The perfect ratio is important to make your flax seeds eggy. To make one ‘egg’, you’ll need a 1:3 ratio of flaxseeds to water. In other words:


1 egg = 1 tbsp of flax meal : 3 tbsp of water


From here on out, it’s a pretty easy process!


  1. Whisk together the flax seed meal and water. 
  2. Refrigerate the mixture for at least 15 minutes. This will let the watery mixture get  thicker. 
  3. All done! Add to any recipe requiring regular eggs.

Flax eggs will last 1-2 days in the fridge, or you can freeze them for 3-4 months.


How Keto-Friendly are flax eggs?


Difference in nutritional value to eggs:


Large chicken egg: 77 calories, 0.6g net carbs

Flax egg: 55 calories, 0.2g net carbs


You read that right, with these flax eggs you have a bit more wiggle room with your daily carb intake! 

 

Don’t Use Flax Eggs When Making:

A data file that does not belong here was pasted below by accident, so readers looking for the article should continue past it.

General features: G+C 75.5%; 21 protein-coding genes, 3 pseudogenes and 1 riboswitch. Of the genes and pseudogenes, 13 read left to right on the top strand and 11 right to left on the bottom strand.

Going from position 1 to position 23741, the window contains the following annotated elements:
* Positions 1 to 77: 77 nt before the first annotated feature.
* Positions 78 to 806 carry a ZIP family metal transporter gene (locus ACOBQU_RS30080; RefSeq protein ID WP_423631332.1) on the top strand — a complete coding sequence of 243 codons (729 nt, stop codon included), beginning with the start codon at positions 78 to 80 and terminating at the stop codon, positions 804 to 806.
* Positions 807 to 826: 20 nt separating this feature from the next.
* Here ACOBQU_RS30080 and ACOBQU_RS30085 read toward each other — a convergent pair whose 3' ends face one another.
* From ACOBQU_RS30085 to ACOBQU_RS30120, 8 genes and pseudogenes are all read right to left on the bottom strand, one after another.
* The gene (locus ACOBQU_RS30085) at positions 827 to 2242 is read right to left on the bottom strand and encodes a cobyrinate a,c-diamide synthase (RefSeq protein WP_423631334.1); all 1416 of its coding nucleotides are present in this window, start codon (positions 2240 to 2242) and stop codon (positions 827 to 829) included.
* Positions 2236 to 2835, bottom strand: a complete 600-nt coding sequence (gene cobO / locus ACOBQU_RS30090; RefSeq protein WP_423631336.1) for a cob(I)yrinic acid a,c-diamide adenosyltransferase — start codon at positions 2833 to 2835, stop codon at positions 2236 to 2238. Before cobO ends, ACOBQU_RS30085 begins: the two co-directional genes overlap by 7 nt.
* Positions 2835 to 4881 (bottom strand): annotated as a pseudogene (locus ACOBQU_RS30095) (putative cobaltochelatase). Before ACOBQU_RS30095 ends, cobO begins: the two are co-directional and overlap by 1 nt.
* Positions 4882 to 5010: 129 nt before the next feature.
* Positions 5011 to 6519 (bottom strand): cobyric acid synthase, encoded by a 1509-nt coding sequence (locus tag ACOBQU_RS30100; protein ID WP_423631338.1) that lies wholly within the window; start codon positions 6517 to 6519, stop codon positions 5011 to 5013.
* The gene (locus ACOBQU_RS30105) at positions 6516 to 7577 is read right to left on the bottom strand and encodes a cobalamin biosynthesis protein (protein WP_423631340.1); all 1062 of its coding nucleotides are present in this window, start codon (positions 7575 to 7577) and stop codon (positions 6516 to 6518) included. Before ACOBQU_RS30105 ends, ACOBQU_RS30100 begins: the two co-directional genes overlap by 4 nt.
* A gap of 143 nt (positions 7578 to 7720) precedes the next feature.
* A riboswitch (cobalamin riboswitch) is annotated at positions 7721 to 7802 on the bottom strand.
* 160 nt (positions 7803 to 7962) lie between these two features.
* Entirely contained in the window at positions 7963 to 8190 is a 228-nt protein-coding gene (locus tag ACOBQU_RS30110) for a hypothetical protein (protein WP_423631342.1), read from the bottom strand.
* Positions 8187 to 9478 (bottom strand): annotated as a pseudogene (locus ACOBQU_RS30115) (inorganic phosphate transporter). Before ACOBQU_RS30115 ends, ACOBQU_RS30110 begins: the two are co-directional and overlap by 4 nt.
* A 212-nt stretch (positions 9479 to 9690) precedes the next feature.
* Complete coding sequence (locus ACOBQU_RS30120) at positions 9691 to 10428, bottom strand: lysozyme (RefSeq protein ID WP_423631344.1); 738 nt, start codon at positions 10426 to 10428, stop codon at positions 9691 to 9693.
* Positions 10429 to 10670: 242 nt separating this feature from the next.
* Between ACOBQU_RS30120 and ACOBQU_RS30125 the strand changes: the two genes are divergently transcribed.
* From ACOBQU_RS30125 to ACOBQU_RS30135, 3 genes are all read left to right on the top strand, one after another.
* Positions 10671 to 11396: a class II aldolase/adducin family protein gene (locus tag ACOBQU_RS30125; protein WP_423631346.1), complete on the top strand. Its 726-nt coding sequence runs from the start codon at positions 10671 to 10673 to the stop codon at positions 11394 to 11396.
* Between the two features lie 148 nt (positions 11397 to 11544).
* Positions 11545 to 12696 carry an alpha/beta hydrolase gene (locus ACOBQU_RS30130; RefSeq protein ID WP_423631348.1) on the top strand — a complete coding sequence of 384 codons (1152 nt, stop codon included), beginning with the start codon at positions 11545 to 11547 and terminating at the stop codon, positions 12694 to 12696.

• Recipes that need whipped egg whites for structure, such as soufflés.
  • Flourless recipes - you need some form of flour-like ingredients in the recipe to enable the flax seeds to bind the dry ingredients.
  • Dishes with actual eggs as the main ingredient, including a frittata or omelette.
  • Light and airy bakes that need eggs to do more than just bind ingredients - flax eggs can make things like cakes and pancakes dense as they don’t act as a leavening agent.

When to Use Flax Eggs


All in all, flax seeds work well for binding, though they get a bit of stage fright pretending to be the star of the show. Feel free to use them in denser bakes such as keto cookies or brownies! If there are other ingredients in the recipe that act as leaveners, then you can go ahead and replace all eggs with flax seeds. 

 

Chia Seeds

Chia seed eggs as an egg replacer on keto

Chia seed eggs are similar to flax eggs, with the only difference being that they contain chia seeds. The texture, appearance and net carbs of chia eggs also differ from flax eggs.

 

How to Make Chia Eggs


To make chia eggs, you can use the exact same ratio as flax seed eggs.


1 egg = 1 tbsp of chia seeds : 3 tbsp of water